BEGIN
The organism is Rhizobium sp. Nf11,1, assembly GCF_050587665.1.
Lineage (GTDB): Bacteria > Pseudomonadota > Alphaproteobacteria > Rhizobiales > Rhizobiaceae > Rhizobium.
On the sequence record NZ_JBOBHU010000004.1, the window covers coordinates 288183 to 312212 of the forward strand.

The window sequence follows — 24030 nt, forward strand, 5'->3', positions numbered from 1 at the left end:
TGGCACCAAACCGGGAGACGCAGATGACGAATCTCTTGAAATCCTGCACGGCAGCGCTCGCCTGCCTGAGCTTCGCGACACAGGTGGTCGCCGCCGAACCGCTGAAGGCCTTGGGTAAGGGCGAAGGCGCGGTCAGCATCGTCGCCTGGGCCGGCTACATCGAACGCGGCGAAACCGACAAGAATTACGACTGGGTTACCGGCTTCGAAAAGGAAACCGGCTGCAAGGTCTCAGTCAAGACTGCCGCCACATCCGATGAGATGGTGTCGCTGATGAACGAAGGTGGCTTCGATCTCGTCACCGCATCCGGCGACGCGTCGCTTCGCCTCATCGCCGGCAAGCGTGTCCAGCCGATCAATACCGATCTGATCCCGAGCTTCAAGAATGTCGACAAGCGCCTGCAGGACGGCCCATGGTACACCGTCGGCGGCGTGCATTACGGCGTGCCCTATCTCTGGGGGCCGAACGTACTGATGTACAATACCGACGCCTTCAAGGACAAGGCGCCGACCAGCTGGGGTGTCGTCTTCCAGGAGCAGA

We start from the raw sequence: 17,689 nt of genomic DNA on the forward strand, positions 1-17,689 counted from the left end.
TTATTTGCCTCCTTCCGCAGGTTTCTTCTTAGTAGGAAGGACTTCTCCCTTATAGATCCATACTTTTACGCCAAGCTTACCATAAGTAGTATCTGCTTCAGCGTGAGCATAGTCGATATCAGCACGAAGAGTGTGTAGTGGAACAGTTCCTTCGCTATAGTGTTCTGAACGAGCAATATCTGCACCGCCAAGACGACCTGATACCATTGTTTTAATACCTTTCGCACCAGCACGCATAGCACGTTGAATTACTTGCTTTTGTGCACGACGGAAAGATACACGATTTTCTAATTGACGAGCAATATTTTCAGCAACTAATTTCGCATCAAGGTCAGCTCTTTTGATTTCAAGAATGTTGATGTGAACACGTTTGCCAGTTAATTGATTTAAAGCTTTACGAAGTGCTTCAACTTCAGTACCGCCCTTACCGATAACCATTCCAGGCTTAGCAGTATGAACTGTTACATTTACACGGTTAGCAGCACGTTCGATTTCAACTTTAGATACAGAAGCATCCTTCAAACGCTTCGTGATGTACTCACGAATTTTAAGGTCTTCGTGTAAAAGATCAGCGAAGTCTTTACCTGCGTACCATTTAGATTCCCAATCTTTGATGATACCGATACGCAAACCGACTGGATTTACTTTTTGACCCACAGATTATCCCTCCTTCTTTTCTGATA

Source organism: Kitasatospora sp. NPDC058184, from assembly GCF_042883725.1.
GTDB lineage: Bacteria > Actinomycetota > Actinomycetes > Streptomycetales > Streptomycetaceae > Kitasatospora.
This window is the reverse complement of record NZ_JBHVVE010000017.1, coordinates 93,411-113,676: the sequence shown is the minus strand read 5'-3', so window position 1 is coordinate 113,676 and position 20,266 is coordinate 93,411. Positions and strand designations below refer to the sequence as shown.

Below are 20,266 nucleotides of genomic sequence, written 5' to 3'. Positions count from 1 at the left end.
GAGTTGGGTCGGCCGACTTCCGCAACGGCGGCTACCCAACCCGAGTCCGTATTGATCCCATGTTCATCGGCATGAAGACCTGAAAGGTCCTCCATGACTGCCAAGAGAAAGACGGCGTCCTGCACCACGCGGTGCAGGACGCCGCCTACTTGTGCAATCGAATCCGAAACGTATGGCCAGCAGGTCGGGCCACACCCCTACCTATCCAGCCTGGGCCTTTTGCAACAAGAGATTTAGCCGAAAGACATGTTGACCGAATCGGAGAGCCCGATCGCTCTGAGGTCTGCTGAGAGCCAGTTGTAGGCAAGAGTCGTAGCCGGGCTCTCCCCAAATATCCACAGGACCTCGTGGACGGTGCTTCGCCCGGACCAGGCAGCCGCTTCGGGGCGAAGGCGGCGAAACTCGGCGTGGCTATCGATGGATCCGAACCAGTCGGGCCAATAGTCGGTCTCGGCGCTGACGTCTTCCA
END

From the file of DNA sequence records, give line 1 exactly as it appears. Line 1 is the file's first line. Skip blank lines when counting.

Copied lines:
The organism is Rhizobium sp. Nf11,1, assembly GCF_050587665.1.